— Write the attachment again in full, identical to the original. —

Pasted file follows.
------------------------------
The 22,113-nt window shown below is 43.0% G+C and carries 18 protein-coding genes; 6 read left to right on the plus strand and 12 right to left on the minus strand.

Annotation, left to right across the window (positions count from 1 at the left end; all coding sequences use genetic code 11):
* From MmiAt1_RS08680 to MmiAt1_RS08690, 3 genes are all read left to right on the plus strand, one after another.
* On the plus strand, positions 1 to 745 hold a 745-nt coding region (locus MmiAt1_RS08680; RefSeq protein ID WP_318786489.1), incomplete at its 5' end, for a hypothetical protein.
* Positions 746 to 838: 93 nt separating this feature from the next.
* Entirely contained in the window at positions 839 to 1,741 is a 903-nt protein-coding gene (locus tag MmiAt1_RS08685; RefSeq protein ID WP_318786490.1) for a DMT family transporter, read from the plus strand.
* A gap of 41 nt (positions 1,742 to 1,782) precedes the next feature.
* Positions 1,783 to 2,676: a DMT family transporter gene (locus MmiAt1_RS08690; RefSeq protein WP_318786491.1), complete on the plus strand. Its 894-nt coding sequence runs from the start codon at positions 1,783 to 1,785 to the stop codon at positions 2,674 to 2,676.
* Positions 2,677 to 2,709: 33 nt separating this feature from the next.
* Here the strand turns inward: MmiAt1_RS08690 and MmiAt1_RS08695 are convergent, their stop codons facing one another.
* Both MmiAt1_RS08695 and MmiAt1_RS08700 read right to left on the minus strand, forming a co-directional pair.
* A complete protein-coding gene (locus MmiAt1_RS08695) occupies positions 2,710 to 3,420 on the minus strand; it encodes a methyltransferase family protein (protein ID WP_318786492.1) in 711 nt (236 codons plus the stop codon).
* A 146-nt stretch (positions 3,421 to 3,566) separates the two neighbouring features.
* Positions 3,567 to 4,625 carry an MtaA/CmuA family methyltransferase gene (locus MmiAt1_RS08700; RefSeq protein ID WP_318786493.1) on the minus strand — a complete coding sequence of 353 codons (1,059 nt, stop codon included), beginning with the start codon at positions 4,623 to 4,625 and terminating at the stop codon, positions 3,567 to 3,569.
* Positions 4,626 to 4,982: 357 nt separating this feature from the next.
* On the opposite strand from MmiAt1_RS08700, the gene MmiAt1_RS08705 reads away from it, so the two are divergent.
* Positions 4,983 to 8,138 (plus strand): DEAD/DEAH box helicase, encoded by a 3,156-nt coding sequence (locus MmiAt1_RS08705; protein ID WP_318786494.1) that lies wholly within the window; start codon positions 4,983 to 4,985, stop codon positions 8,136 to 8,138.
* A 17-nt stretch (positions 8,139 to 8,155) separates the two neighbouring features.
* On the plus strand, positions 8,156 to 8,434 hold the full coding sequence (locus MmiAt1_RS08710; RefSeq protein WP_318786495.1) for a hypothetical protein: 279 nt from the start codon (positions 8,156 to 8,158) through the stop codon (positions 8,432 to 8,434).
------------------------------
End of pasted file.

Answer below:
The 22,113-nt window shown below is 43.0% G+C and carries 18 protein-coding genes; 6 read left to right on the plus strand and 12 right to left on the minus strand.

Annotation, left to right across the window (positions count from 1 at the left end; all coding sequences use genetic code 11):
* From MmiAt1_RS08680 to MmiAt1_RS08690, 3 genes are all read left to right on the plus strand, one after another.
* On the plus strand, positions 1 to 745 hold a 745-nt coding region (locus MmiAt1_RS08680; RefSeq protein ID WP_318786489.1), incomplete at its 5' end, for a hypothetical protein.
* Positions 746 to 838: 93 nt separating this feature from the next.
* Entirely contained in the window at positions 839 to 1,741 is a 903-nt protein-coding gene (locus tag MmiAt1_RS08685; RefSeq protein ID WP_318786490.1) for a DMT family transporter, read from the plus strand.
* A gap of 41 nt (positions 1,742 to 1,782) precedes the next feature.
* Positions 1,783 to 2,676: a DMT family transporter gene (locus MmiAt1_RS08690; RefSeq protein WP_318786491.1), complete on the plus strand. Its 894-nt coding sequence runs from the start codon at positions 1,783 to 1,785 to the stop codon at positions 2,674 to 2,676.
* Positions 2,677 to 2,709: 33 nt separating this feature from the next.
* Here the strand turns inward: MmiAt1_RS08690 and MmiAt1_RS08695 are convergent, their stop codons facing one another.
* Both MmiAt1_RS08695 and MmiAt1_RS08700 read right to left on the minus strand, forming a co-directional pair.
* A complete protein-coding gene (locus MmiAt1_RS08695) occupies positions 2,710 to 3,420 on the minus strand; it encodes a methyltransferase family protein (protein ID WP_318786492.1) in 711 nt (236 codons plus the stop codon).
* A 146-nt stretch (positions 3,421 to 3,566) separates the two neighbouring features.
* Positions 3,567 to 4,625 carry an MtaA/CmuA family methyltransferase gene (locus MmiAt1_RS08700; RefSeq protein ID WP_318786493.1) on the minus strand — a complete coding sequence of 353 codons (1,059 nt, stop codon included), beginning with the start codon at positions 4,623 to 4,625 and terminating at the stop codon, positions 3,567 to 3,569.
* Positions 4,626 to 4,982: 357 nt separating this feature from the next.
* On the opposite strand from MmiAt1_RS08700, the gene MmiAt1_RS08705 reads away from it, so the two are divergent.
* Positions 4,983 to 8,138 (plus strand): DEAD/DEAH box helicase, encoded by a 3,156-nt coding sequence (locus MmiAt1_RS08705; protein ID WP_318786494.1) that lies wholly within the window; start codon positions 4,983 to 4,985, stop codon positions 8,136 to 8,138.
* A 17-nt stretch (positions 8,139 to 8,155) separates the two neighbouring features.
* On the plus strand, positions 8,156 to 8,434 hold the full coding sequence (locus MmiAt1_RS08710; RefSeq protein WP_318786495.1) for a hypothetical protein: 279 nt from the start codon (positions 8,156 to 8,158) through the stop codon (positions 8,432 to 8,434).